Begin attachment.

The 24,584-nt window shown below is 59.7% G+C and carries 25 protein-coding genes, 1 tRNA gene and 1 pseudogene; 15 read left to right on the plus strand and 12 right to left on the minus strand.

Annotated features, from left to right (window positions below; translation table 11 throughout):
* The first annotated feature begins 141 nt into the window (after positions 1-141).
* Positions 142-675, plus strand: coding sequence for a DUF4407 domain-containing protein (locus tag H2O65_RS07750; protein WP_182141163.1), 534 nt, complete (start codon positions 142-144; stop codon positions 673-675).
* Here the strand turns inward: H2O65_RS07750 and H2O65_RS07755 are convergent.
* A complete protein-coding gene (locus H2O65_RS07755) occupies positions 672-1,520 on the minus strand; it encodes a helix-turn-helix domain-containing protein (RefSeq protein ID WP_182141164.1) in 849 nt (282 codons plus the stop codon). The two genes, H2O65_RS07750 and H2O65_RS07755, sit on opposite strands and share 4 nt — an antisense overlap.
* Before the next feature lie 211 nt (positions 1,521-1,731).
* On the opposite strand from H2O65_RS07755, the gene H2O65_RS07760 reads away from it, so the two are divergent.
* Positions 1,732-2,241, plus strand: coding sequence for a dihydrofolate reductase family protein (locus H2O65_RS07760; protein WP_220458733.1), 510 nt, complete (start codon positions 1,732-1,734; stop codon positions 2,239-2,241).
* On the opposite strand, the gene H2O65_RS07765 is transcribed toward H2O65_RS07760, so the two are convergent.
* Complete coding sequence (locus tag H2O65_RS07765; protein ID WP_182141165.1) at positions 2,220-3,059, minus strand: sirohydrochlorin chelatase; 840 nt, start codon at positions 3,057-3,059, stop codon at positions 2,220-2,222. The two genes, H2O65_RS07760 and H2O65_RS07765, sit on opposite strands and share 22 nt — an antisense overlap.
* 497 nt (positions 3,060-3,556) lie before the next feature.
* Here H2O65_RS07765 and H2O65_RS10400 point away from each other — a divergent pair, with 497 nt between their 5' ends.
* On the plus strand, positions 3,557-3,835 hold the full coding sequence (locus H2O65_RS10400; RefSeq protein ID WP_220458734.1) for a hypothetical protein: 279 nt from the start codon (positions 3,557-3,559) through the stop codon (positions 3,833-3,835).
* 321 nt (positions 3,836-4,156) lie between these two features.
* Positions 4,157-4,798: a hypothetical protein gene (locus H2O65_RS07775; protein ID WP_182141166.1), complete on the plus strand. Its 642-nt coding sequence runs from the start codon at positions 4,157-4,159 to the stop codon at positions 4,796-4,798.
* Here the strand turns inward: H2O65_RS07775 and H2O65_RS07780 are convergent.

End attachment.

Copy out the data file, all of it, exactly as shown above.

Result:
The 24,584-nt window shown below is 59.7% G+C and carries 25 protein-coding genes, 1 tRNA gene and 1 pseudogene; 15 read left to right on the plus strand and 12 right to left on the minus strand.

Annotated features, from left to right (window positions below; translation table 11 throughout):
* The first annotated feature begins 141 nt into the window (after positions 1-141).
* Positions 142-675, plus strand: coding sequence for a DUF4407 domain-containing protein (locus tag H2O65_RS07750; protein WP_182141163.1), 534 nt, complete (start codon positions 142-144; stop codon positions 673-675).
* Here the strand turns inward: H2O65_RS07750 and H2O65_RS07755 are convergent.
* A complete protein-coding gene (locus H2O65_RS07755) occupies positions 672-1,520 on the minus strand; it encodes a helix-turn-helix domain-containing protein (RefSeq protein ID WP_182141164.1) in 849 nt (282 codons plus the stop codon). The two genes, H2O65_RS07750 and H2O65_RS07755, sit on opposite strands and share 4 nt — an antisense overlap.
* Before the next feature lie 211 nt (positions 1,521-1,731).
* On the opposite strand from H2O65_RS07755, the gene H2O65_RS07760 reads away from it, so the two are divergent.
* Positions 1,732-2,241, plus strand: coding sequence for a dihydrofolate reductase family protein (locus H2O65_RS07760; protein WP_220458733.1), 510 nt, complete (start codon positions 1,732-1,734; stop codon positions 2,239-2,241).
* On the opposite strand, the gene H2O65_RS07765 is transcribed toward H2O65_RS07760, so the two are convergent.
* Complete coding sequence (locus tag H2O65_RS07765; protein ID WP_182141165.1) at positions 2,220-3,059, minus strand: sirohydrochlorin chelatase; 840 nt, start codon at positions 3,057-3,059, stop codon at positions 2,220-2,222. The two genes, H2O65_RS07760 and H2O65_RS07765, sit on opposite strands and share 22 nt — an antisense overlap.
* 497 nt (positions 3,060-3,556) lie before the next feature.
* Here H2O65_RS07765 and H2O65_RS10400 point away from each other — a divergent pair, with 497 nt between their 5' ends.
* On the plus strand, positions 3,557-3,835 hold the full coding sequence (locus H2O65_RS10400; RefSeq protein ID WP_220458734.1) for a hypothetical protein: 279 nt from the start codon (positions 3,557-3,559) through the stop codon (positions 3,833-3,835).
* 321 nt (positions 3,836-4,156) lie between these two features.
* Positions 4,157-4,798: a hypothetical protein gene (locus H2O65_RS07775; protein ID WP_182141166.1), complete on the plus strand. Its 642-nt coding sequence runs from the start codon at positions 4,157-4,159 to the stop codon at positions 4,796-4,798.
* Here the strand turns inward: H2O65_RS07775 and H2O65_RS07780 are convergent.